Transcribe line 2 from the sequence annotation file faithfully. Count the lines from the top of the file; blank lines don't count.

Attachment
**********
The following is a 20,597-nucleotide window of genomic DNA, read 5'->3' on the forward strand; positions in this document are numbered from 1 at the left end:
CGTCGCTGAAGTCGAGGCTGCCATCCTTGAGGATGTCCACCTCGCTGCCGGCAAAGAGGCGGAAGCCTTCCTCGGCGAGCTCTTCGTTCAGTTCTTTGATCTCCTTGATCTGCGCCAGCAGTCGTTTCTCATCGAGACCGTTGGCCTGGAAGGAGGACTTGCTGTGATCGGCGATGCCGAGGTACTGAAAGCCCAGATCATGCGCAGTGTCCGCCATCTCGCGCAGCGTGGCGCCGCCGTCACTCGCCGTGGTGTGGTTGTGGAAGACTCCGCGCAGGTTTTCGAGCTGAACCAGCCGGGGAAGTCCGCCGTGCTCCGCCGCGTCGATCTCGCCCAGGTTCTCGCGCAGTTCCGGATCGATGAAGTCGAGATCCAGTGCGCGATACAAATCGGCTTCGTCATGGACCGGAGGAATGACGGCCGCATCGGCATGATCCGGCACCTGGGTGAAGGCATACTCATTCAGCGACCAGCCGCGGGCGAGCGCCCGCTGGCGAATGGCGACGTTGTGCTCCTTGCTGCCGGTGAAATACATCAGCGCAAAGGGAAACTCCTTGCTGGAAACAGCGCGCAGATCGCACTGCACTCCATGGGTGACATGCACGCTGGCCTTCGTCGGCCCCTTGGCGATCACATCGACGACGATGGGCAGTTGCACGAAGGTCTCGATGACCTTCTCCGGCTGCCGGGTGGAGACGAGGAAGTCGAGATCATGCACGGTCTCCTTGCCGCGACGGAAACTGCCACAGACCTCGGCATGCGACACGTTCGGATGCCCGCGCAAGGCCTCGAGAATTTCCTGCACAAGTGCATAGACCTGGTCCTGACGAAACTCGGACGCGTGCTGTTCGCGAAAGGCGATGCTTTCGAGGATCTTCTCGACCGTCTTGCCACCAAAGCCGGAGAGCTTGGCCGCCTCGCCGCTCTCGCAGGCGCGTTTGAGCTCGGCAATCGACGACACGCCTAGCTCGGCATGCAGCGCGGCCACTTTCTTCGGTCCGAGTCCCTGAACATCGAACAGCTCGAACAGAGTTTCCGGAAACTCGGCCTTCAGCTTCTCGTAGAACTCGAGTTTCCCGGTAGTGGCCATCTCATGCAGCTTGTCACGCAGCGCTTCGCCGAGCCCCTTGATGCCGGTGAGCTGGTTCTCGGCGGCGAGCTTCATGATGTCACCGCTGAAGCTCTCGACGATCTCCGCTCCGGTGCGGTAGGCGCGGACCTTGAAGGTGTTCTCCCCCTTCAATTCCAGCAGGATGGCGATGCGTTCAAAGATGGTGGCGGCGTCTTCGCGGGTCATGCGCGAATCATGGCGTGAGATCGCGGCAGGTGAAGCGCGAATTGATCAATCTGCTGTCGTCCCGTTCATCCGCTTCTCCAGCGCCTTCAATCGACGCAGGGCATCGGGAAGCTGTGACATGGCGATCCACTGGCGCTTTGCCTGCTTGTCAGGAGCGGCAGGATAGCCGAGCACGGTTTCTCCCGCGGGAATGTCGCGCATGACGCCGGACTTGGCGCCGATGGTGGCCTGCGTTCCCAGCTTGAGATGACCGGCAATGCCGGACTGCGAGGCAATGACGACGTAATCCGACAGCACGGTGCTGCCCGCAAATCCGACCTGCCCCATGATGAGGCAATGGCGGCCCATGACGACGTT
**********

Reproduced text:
CGTCGCTGAAGTCGAGGCTGCCATCCTTGAGGATGTCCACCTCGCTGCCGGCAAAGAGGCGGAAGCCTTCCTCGGCGAGCTCTTCGTTCAGTTCTTTGATCTCCTTGATCTGCGCCAGCAGTCGTTTCTCATCGAGACCGTTGGCCTGGAAGGAGGACTTGCTGTGATCGGCGATGCCGAGGTACTGAAAGCCCAGATCATGCGCAGTGTCCGCCATCTCGCGCAGCGTGGCGCCGCCGTCACTCGCCGTGGTGTGGTTGTGGAAGACTCCGCGCAGGTTTTCGAGCTGAACCAGCCGGGGAAGTCCGCCGTGCTCCGCCGCGTCGATCTCGCCCAGGTTCTCGCGCAGTTCCGGATCGATGAAGTCGAGATCCAGTGCGCGATACAAATCGGCTTCGTCATGGACCGGAGGAATGACGGCCGCATCGGCATGATCCGGCACCTGGGTGAAGGCATACTCATTCAGCGACCAGCCGCGGGCGAGCGCCCGCTGGCGAATGGCGACGTTGTGCTCCTTGCTGCCGGTGAAATACATCAGCGCAAAGGGAAACTCCTTGCTGGAAACAGCGCGCAGATCGCACTGCACTCCATGGGTGACATGCACGCTGGCCTTCGTCGGCCCCTTGGCGATCACATCGACGACGATGGGCAGTTGCACGAAGGTCTCGATGACCTTCTCCGGCTGCCGGGTGGAGACGAGGAAGTCGAGATCATGCACGGTCTCCTTGCCGCGACGGAAACTGCCACAGACCTCGGCATGCGACACGTTCGGATGCCCGCGCAAGGCCTCGAGAATTTCCTGCACAAGTGCATAGACCTGGTCCTGACGAAACTCGGACGCGTGCTGTTCGCGAAAGGCGATGCTTTCGAGGATCTTCTCGACCGTCTTGCCACCAAAGCCGGAGAGCTTGGCCGCCTCGCCGCTCTCGCAGGCGCGTTTGAGCTCGGCAATCGACGACACGCCTAGCTCGGCATGCAGCGCGGCCACTTTCTTCGGTCCGAGTCCCTGAACATCGAACAGCTCGAACAGAGTTTCCGGAAACTCGGCCTTCAGCTTCTCGTAGAACTCGAGTTTCCCGGTAGTGGCCATCTCATGCAGCTTGTCACGCAGCGCTTCGCCGAGCCCCTTGATGCCGGTGAGCTGGTTCTCGGCGGCGAGCTTCATGATGTCACCGCTGAAGCTCTCGACGATCTCCGCTCCGGTGCGGTAGGCGCGGACCTTGAAGGTGTTCTCCCCCTTCAATTCCAGCAGGATGGCGATGCGTTCAAAGATGGTGGCGGCGTCTTCGCGGGTCATGCGCGAATCATGGCGTGAGATCGCGGCAGGTGAAGCGCGAATTGATCAATCTGCTGTCGTCCCGTTCATCCGCTTCTCCAGCGCCTTCAATCGACGCAGGGCATCGGGAAGCTGTGACATGGCGATCCACTGGCGCTTTGCCTGCTTGTCAGGAGCGGCAGGATAGCCGAGCACGGTTTCTCCCGCGGGAATGTCGCGCATGACGCCGGACTTGGCGCCGATGGTGGCCTGCGTTCCCAGCTTGAGATGACCGGCAATGCCGGACTGCGAGGCAATGACGACGTAATCCGACAGCACGGTGCTGCCCGCAAATCCGACCTGCCCCATGATGAGGCAATGGCGGCCCATGACGACGTT